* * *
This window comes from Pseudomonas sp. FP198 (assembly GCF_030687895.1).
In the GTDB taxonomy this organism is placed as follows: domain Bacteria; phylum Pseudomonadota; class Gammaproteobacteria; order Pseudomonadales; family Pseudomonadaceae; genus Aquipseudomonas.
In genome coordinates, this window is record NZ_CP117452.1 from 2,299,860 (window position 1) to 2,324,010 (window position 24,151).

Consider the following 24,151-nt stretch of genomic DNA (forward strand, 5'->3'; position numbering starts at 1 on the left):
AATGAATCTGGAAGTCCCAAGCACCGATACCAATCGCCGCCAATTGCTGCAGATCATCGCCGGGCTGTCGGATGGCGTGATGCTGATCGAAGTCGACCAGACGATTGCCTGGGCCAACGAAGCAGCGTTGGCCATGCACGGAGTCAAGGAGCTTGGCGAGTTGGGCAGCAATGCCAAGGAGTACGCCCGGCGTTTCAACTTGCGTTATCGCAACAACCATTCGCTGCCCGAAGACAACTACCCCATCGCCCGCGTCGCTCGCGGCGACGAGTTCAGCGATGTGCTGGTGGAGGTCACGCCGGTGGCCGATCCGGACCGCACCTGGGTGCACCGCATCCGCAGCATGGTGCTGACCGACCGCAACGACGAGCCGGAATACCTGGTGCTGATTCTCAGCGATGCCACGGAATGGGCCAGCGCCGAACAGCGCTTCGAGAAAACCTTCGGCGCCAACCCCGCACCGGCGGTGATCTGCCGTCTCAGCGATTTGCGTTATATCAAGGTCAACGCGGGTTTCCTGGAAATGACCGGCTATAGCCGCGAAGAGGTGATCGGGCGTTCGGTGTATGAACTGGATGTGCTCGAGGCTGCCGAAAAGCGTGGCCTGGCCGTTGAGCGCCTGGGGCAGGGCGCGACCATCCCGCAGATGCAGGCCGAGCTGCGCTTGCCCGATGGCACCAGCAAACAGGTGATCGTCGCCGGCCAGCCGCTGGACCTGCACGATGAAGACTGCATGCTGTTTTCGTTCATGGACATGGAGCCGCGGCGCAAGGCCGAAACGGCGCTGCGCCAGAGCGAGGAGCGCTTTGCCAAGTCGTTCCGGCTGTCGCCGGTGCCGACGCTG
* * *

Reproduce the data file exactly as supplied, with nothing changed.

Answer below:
This window comes from Pseudomonas sp. FP198 (assembly GCF_030687895.1).
In the GTDB taxonomy this organism is placed as follows: domain Bacteria; phylum Pseudomonadota; class Gammaproteobacteria; order Pseudomonadales; family Pseudomonadaceae; genus Aquipseudomonas.
In genome coordinates, this window is record NZ_CP117452.1 from 2,299,860 (window position 1) to 2,324,010 (window position 24,151).

Consider the following 24,151-nt stretch of genomic DNA (forward strand, 5'->3'; position numbering starts at 1 on the left):
AATGAATCTGGAAGTCCCAAGCACCGATACCAATCGCCGCCAATTGCTGCAGATCATCGCCGGGCTGTCGGATGGCGTGATGCTGATCGAAGTCGACCAGACGATTGCCTGGGCCAACGAAGCAGCGTTGGCCATGCACGGAGTCAAGGAGCTTGGCGAGTTGGGCAGCAATGCCAAGGAGTACGCCCGGCGTTTCAACTTGCGTTATCGCAACAACCATTCGCTGCCCGAAGACAACTACCCCATCGCCCGCGTCGCTCGCGGCGACGAGTTCAGCGATGTGCTGGTGGAGGTCACGCCGGTGGCCGATCCGGACCGCACCTGGGTGCACCGCATCCGCAGCATGGTGCTGACCGACCGCAACGACGAGCCGGAATACCTGGTGCTGATTCTCAGCGATGCCACGGAATGGGCCAGCGCCGAACAGCGCTTCGAGAAAACCTTCGGCGCCAACCCCGCACCGGCGGTGATCTGCCGTCTCAGCGATTTGCGTTATATCAAGGTCAACGCGGGTTTCCTGGAAATGACCGGCTATAGCCGCGAAGAGGTGATCGGGCGTTCGGTGTATGAACTGGATGTGCTCGAGGCTGCCGAAAAGCGTGGCCTGGCCGTTGAGCGCCTGGGGCAGGGCGCGACCATCCCGCAGATGCAGGCCGAGCTGCGCTTGCCCGATGGCACCAGCAAACAGGTGATCGTCGCCGGCCAGCCGCTGGACCTGCACGATGAAGACTGCATGCTGTTTTCGTTCATGGACATGGAGCCGCGGCGCAAGGCCGAAACGGCGCTGCGCCAGAGCGAGGAGCGCTTTGCCAAGTCGTTCCGGCTGTCGCCGGTGCCGACGCTG